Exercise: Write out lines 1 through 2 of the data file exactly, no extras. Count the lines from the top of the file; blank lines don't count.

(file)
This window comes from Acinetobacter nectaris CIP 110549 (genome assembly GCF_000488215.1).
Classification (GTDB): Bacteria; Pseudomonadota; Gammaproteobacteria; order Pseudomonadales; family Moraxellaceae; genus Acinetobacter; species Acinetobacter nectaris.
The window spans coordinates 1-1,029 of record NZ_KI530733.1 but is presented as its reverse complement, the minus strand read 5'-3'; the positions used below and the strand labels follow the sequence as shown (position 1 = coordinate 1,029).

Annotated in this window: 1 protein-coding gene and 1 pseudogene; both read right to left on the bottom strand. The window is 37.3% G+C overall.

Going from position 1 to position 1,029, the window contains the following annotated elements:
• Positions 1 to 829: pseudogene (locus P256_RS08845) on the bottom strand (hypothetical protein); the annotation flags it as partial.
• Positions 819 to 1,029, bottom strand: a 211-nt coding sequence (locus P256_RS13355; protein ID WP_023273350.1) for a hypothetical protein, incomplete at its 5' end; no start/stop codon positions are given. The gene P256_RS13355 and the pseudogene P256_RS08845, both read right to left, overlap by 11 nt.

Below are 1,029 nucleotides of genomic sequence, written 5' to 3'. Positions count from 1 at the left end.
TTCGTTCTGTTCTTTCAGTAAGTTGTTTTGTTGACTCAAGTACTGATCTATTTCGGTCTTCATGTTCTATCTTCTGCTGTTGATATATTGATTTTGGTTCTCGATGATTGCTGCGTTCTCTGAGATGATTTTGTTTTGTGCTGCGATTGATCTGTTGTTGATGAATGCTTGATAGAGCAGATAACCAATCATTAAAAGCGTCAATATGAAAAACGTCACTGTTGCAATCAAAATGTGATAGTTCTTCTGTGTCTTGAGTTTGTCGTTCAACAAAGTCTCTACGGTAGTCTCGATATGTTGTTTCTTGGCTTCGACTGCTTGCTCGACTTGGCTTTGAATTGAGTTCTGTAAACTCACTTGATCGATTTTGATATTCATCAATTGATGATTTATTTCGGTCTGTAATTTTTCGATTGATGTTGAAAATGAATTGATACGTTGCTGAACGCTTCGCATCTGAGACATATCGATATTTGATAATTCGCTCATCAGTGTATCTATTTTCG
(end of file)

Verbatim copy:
This window comes from Acinetobacter nectaris CIP 110549 (genome assembly GCF_000488215.1).
Classification (GTDB): Bacteria; Pseudomonadota; Gammaproteobacteria; order Pseudomonadales; family Moraxellaceae; genus Acinetobacter; species Acinetobacter nectaris.